“We can’t do too much to underscore the moral perspective, from a faith perspective, on immigration and the need for reform,”
said Annie Rawlings, a co-chair of the network and Associate Executive Presbyter, Presbytery of New York City. Among the organizations signing onto the effort are the American Jewish Committee, Catholic Charities, Rockland Jews for Justice, the Sikh Coalition and the Hudson Valley Community Coalition.
The Daily Tell reports that a $500,000 grant from the Ford Foundation will support a new initiative by the American Jewish Committee (AJC) to create momentum for comprehensive immigration reform, including through advocacy skill-building workshops for Latino leaders and organizations around the country. Ann Schaffer, director of AJC’s Arthur and Rochelle Belfer Center for American Pluralism, said the grant recognizes AJC’s long commitment to comprehensive reform of immigration laws.
“Our goal is to encourage a civil and informed national discourse about immigration that will lead to policies reflecting America’s fundamental commitment to democratic values and human rights and also respond effectively to our nation’s national and economic security needs,”
Schaffer, who will direct the yearlong project, said.
The Christian Post Reporter has an article that note’s that the Bishops of the United Methodist Church applauded President Barack Obama on Friday for his intention to start the immigration reform process this year.
28 UMC bishops, who signed the statement as of Friday, said:
“We join other religious leaders in thanking President Obama for placing immigration reform on his political agenda for 2009. As United Methodists we believe that immigration is a human rights issue that needs serious attention. We stand firmly in believing that the inherent value of all immigrants means that all of their civil liberties should be respected and maintained regardless of their legal status. We believe, however, that our present immigration policies violate these basic rights.”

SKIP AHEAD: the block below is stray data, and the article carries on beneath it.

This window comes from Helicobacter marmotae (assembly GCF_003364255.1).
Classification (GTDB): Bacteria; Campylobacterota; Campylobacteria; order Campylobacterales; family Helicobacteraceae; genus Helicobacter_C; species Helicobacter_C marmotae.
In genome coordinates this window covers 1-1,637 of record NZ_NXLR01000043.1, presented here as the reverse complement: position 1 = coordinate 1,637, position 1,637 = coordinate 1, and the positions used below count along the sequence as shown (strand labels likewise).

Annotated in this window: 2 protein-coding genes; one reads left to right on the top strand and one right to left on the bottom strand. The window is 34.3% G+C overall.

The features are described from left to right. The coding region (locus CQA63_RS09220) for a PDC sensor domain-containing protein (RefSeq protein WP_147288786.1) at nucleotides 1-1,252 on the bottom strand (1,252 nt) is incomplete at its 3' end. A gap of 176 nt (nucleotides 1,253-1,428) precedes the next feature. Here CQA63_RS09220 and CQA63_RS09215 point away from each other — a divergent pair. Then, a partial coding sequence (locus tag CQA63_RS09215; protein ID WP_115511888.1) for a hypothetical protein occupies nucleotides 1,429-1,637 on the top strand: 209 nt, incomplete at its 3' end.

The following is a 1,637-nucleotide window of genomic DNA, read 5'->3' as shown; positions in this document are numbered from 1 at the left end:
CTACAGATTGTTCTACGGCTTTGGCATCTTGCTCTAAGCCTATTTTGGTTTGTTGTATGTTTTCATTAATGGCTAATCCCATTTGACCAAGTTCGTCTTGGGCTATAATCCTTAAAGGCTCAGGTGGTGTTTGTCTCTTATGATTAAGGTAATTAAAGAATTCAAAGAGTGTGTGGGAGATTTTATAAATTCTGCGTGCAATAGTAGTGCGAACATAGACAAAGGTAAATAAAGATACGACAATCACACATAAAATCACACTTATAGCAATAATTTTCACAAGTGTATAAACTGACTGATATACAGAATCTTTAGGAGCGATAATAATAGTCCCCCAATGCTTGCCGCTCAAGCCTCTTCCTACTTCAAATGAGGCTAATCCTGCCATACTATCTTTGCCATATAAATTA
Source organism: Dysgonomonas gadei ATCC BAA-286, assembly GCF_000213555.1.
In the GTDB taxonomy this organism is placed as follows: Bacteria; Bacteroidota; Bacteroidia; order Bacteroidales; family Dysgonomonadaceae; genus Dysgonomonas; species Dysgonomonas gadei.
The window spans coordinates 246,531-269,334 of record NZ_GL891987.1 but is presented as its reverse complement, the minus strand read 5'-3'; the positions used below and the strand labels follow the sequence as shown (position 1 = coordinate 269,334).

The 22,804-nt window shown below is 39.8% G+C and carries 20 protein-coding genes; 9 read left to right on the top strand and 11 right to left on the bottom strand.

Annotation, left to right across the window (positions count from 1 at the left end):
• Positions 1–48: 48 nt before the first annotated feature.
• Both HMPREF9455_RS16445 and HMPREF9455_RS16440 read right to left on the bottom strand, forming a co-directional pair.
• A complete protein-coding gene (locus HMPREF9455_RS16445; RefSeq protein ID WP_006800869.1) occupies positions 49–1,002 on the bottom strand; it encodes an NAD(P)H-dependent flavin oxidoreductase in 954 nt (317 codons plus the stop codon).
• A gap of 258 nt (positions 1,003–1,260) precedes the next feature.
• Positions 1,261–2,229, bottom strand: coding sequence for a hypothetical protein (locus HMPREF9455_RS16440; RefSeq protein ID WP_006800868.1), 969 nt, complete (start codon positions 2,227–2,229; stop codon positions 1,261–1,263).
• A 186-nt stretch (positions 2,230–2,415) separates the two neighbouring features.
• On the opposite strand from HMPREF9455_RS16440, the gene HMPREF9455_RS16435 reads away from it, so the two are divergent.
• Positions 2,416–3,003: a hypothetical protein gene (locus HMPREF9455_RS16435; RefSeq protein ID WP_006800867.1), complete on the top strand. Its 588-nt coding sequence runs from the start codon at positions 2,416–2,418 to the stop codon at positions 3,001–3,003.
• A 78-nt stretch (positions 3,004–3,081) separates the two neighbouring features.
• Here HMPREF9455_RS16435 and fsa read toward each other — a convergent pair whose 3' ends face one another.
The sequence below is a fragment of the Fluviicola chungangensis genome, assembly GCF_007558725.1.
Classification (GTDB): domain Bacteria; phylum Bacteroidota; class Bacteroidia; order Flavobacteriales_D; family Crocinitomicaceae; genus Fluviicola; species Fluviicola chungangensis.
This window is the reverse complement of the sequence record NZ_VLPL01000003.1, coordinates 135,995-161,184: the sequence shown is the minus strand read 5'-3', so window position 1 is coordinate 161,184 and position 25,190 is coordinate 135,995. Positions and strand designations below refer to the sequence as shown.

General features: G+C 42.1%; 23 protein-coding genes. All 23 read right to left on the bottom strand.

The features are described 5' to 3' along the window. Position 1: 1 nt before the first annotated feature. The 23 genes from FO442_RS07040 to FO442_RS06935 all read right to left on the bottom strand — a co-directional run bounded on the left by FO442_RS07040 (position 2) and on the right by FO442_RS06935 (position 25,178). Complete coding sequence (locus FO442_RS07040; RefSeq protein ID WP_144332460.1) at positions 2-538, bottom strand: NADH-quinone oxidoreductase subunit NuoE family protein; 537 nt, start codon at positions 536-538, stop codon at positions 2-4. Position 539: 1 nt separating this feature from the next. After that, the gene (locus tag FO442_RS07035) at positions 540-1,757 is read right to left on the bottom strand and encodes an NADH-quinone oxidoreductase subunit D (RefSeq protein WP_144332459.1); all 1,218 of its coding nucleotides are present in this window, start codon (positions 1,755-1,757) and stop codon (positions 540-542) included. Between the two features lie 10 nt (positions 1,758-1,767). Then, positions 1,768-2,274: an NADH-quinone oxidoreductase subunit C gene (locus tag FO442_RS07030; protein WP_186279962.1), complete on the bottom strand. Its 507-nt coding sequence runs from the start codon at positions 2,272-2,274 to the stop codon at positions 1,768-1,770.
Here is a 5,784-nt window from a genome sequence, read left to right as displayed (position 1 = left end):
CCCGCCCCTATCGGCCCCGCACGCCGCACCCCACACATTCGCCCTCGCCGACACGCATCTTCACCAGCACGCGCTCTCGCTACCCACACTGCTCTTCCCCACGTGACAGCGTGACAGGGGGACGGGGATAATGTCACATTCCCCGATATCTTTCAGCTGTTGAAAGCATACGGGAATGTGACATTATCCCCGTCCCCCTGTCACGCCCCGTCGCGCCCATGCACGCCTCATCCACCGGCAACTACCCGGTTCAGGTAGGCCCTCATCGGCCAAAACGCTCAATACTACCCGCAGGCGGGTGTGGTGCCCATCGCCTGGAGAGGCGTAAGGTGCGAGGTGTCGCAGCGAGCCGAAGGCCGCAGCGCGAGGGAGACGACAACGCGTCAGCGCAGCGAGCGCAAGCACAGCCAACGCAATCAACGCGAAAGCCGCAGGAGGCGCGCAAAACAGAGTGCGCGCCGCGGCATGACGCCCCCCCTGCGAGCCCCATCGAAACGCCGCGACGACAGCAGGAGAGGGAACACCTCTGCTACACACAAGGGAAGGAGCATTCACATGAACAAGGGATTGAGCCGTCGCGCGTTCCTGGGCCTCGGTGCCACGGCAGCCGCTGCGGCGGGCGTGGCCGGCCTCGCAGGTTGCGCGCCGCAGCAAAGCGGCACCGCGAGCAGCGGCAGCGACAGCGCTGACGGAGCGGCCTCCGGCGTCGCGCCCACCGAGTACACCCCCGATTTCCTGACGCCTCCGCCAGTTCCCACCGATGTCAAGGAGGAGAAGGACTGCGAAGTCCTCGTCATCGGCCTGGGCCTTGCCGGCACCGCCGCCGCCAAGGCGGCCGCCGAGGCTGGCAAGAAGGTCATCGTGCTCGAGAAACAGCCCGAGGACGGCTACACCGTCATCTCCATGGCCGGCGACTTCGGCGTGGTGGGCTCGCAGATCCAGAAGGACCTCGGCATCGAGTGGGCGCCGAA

Saying that immigration crisis is “a test of our humanity,” Archbishop of Denver Charles J. Chaput on Saturday told an open forum on immigration reform that Catholics must not ignore immigrants in need and cannot remain silent about flawed immigration policy, according to the Catholic News Agency.
We made our immigration crisis in a bipartisan way. Now we need to solve it in a bipartisan way that involves good people from both parties or no party. The Catholic commitment to the dignity of the immigrant comes from exactly the same roots as our commitment to the dignity of the unborn child. Being pro-life also means making laws and social policies that will care for those people already born that no one else will defend. We need to remember that how we treat the weak, the infirm, the elderly, the unborn child and the foreigner reflects on our own humanity. We become what we do, for good or for evil. If we act and speak like bigots, that’s what we become. If we act with justice, intelligence, common sense and mercy, then we become something quite different. We become the people and the nation God intended us to be. The future of our country depends on it.
I would like to conclude this post with a passage from my own article, “The Centrists Against the Ideologues: What Are the Falsehoods That Divide Americans on the Issue of Comprehensive Immigration Reform?” I think that too often we think of moral behavior in religious terms, but, in fact, we have to examine the issue of our undocumented residents through the moral lens of fairness and human decency.
The 12,000,000 – 20,000,000 undocumented economic refugees might not be a fully integrated part of our assimilated society, but they most certainly are fully integrated into our workforce. We are, in fact, co-dependent on each other. We depend on the work that they do for us, while they and their extended families in the U.S. and abroad are dependent on the wages that we gladly pay to them.
Does this co-dependence make us complicit in their presence here? Of course it does. We are fully complicit, and that complicity, morally and ethically, demands responsibility. We have to live up to our responsibility, or we are being dishonest to ourselves, but that is only a crime of disingenuousness. However, we are also being unfair and dishonest with our undocumented residents, and that is a moral and ethical crime.
Moral authority is a nebulous commodity. It can’t be purchased or coerced; it must be earned through action and by deed. “Might equals right” is a political, not a moral, distinction. How we finally resolve our undocumented immigrant crisis will speak volumes in the internationally understood language of ethical leadership. As leaders in the global community, we have a moral and ethical responsibility to, in fact, lead.